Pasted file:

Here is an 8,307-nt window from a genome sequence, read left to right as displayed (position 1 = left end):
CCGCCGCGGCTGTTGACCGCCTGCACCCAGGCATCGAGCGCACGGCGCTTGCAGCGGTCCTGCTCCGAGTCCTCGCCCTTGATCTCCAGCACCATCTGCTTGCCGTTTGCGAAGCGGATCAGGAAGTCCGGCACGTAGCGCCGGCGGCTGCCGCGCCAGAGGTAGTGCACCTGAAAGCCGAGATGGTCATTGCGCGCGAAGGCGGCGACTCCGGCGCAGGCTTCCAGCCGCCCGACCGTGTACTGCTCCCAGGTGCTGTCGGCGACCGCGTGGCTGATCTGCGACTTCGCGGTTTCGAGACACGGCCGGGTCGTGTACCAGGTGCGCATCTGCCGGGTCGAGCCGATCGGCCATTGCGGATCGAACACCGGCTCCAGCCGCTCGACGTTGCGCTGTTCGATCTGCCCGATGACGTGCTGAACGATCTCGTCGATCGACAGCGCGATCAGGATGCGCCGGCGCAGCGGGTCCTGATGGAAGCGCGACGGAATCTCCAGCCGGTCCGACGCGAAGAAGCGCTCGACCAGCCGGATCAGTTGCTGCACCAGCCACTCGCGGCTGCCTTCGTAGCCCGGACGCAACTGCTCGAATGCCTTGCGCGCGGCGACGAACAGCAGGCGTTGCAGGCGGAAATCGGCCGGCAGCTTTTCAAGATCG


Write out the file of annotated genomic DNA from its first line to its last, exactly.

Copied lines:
Here is an 8,307-nt window from a genome sequence, read left to right as displayed (position 1 = left end):
CCGCCGCGGCTGTTGACCGCCTGCACCCAGGCATCGAGCGCACGGCGCTTGCAGCGGTCCTGCTCCGAGTCCTCGCCCTTGATCTCCAGCACCATCTGCTTGCCGTTTGCGAAGCGGATCAGGAAGTCCGGCACGTAGCGCCGGCGGCTGCCGCGCCAGAGGTAGTGCACCTGAAAGCCGAGATGGTCATTGCGCGCGAAGGCGGCGACTCCGGCGCAGGCTTCCAGCCGCCCGACCGTGTACTGCTCCCAGGTGCTGTCGGCGACCGCGTGGCTGATCTGCGACTTCGCGGTTTCGAGACACGGCCGGGTCGTGTACCAGGTGCGCATCTGCCGGGTCGAGCCGATCGGCCATTGCGGATCGAACACCGGCTCCAGCCGCTCGACGTTGCGCTGTTCGATCTGCCCGATGACGTGCTGAACGATCTCGTCGATCGACAGCGCGATCAGGATGCGCCGGCGCAGCGGGTCCTGATGGAAGCGCGACGGAATCTCCAGCCGGTCCGACGCGAAGAAGCGCTCGACCAGCCGGATCAGTTGCTGCACCAGCCACTCGCGGCTGCCTTCGTAGCCCGGACGCAACTGCTCGAATGCCTTGCGCGCGGCGACGAACAGCAGGCGTTGCAGGCGGAAATCGGCCGGCAGCTTTTCAAGATCG